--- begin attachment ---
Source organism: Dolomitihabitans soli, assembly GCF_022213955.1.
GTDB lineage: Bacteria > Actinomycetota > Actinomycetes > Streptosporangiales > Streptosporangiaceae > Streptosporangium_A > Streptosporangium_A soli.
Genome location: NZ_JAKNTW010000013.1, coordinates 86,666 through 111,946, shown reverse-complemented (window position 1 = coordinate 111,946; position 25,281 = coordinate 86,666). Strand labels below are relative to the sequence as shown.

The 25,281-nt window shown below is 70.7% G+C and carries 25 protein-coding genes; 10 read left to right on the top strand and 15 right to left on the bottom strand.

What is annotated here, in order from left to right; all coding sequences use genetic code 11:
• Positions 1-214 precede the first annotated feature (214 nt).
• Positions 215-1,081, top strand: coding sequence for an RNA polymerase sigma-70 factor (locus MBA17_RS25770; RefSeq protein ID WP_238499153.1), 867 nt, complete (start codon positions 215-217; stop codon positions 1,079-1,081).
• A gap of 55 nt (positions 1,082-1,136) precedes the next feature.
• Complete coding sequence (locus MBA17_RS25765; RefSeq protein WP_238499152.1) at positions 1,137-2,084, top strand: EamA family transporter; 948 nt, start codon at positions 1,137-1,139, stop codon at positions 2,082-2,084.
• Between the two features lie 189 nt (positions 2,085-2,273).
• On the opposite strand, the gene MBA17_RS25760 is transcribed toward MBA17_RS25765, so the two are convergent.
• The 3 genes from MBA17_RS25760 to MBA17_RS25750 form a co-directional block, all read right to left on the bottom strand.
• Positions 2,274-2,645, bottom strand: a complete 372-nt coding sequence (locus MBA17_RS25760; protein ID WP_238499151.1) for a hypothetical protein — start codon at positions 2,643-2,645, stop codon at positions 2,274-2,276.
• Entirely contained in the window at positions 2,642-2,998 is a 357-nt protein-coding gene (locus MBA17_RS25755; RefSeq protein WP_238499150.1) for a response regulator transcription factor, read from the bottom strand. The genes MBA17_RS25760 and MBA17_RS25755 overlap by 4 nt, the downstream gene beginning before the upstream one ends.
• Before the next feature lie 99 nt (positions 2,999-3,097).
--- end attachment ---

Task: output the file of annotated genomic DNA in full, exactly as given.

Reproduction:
Source organism: Dolomitihabitans soli, assembly GCF_022213955.1.
GTDB lineage: Bacteria > Actinomycetota > Actinomycetes > Streptosporangiales > Streptosporangiaceae > Streptosporangium_A > Streptosporangium_A soli.
Genome location: NZ_JAKNTW010000013.1, coordinates 86,666 through 111,946, shown reverse-complemented (window position 1 = coordinate 111,946; position 25,281 = coordinate 86,666). Strand labels below are relative to the sequence as shown.

The 25,281-nt window shown below is 70.7% G+C and carries 25 protein-coding genes; 10 read left to right on the top strand and 15 right to left on the bottom strand.

What is annotated here, in order from left to right; all coding sequences use genetic code 11:
• Positions 1-214 precede the first annotated feature (214 nt).
• Positions 215-1,081, top strand: coding sequence for an RNA polymerase sigma-70 factor (locus MBA17_RS25770; RefSeq protein ID WP_238499153.1), 867 nt, complete (start codon positions 215-217; stop codon positions 1,079-1,081).
• A gap of 55 nt (positions 1,082-1,136) precedes the next feature.
• Complete coding sequence (locus MBA17_RS25765; RefSeq protein WP_238499152.1) at positions 1,137-2,084, top strand: EamA family transporter; 948 nt, start codon at positions 1,137-1,139, stop codon at positions 2,082-2,084.
• Between the two features lie 189 nt (positions 2,085-2,273).
• On the opposite strand, the gene MBA17_RS25760 is transcribed toward MBA17_RS25765, so the two are convergent.
• The 3 genes from MBA17_RS25760 to MBA17_RS25750 form a co-directional block, all read right to left on the bottom strand.
• Positions 2,274-2,645, bottom strand: a complete 372-nt coding sequence (locus MBA17_RS25760; protein ID WP_238499151.1) for a hypothetical protein — start codon at positions 2,643-2,645, stop codon at positions 2,274-2,276.
• Entirely contained in the window at positions 2,642-2,998 is a 357-nt protein-coding gene (locus MBA17_RS25755; RefSeq protein WP_238499150.1) for a response regulator transcription factor, read from the bottom strand. The genes MBA17_RS25760 and MBA17_RS25755 overlap by 4 nt, the downstream gene beginning before the upstream one ends.
• Before the next feature lie 99 nt (positions 2,999-3,097).